somebody do this kind of work and see them repeat something it is because they can never
be satisfied by it because it'll start moving again the next time they start moving their
eyes. If they then put it back in its place that is deeply, deeply satisfying.
If you thing of Agnes Martin as somebody else of this case, I don't know whether Agnes had
dyslexia or not but at least the kind of way in which she made and then reiterated these
relationships is something that I think is resonate in all kinds of emotional ways that
are separate from her individual mysticism. The idea that what she was doing was symbolic
is perfectly true for her. I happen not to be a mystic I happen not to believe in transcendental
things. I happen to be very down to earth but down to earth can be fraught and these
kinds of artists mean that the down to earth is less fraught. It has position, it has place,
it has balance and order. It has, in fact, all the things that classical art has. In
a way if I talk about Castle I am thinking about an artist who does indeed do what classical
art has done which is proportion and position and rightness of form.
He did, of course, fantasize and those fantasies are interesting as well. Let me just quickly
run through this. These are a series of... he also rehearsed and this is partly here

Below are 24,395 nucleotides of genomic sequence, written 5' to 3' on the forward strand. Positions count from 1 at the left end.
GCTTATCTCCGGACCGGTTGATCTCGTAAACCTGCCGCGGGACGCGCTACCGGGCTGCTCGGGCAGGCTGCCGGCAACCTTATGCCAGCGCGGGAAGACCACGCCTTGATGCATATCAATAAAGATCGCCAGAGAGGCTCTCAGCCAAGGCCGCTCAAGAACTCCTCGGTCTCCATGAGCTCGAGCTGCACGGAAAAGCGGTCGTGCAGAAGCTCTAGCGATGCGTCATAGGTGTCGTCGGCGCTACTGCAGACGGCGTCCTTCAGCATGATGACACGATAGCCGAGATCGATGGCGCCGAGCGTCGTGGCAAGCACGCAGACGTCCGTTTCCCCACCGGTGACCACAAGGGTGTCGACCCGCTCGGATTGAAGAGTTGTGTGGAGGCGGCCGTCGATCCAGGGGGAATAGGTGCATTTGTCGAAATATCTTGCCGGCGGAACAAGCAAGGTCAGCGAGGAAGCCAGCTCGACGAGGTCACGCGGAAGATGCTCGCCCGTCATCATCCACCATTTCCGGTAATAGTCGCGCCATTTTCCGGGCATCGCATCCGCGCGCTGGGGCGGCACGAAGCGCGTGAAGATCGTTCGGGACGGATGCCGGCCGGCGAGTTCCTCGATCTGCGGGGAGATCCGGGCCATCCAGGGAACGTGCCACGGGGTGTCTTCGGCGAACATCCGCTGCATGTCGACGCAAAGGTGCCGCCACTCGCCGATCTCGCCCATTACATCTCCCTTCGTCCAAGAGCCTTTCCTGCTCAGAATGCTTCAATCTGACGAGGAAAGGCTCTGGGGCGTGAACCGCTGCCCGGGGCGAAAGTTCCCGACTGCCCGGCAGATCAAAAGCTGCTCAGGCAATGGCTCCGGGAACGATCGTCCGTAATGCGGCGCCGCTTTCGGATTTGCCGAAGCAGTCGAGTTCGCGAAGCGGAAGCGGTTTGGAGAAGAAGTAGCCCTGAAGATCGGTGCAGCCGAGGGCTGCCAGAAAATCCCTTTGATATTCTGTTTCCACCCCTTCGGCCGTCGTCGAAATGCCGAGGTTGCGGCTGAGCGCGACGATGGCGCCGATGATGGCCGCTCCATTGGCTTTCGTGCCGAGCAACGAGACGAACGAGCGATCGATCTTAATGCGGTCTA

because of Basquiat. Basquiat was somebody who drew and redrew things that he found.
Basquiat kept notebooks, Basquiat bought Gray's Anatomy famously but he bought a lot of other
things as well. He was constantly copying out of books and then paraphrasing in his
own particular graphic style. Now if you think of Basquiat as a an amazing composer whose
notes, if you will, were almost all of them derivative of somebody else. He's more of
an orchestrator even than a composer I think. Basquiat was somebody who culled out a visual
culture a host of images it's his selection of which images are resonate and which are
not that make him interesting. It's why, for example, Basquiat is more interesting than
Schnabel because his selection is better, righter, truer and his way of manipulating
these things once he had identified them is freer. That the sort of overburdens, sort
of encyclopedic side of Schnabel combined with his operatic tendencies weigh his art down
when it should be crisp and have a snap to it. Whereas in Basquiat's case he is much
more ruthless in his choice and much more deliberate in his execution. And if there
is a degree of repetition which is sometimes problematic, redundant, not sufficiently fresh,
it is only the way in which no artist is sort of on top of their game every day. But when
he is on top of his game it is very interesting to see notebooks like this, and this, and
so on as Basquiatian, proto-Basquitian. My argument would be that they are proto-Basquiatian
and that neither Basquiat nor Castle are
primitives of any kind. They are simplifiers. They are staters of what needs to be done
with nothing extra. Even with minimal art and minimal types of art in general and schematic
types of art in general the question is not how simple is it in the sense of how much
has been taken away from us, how complexity has been reduced, but rather what is sufficient.
If you have a form that holds true, holds its place, is legible and at the same time
not dull then you create a different relationship. An artists efficiency is an art, that seems
to me, exactly again what we need more of and we have arts of surface and extravagant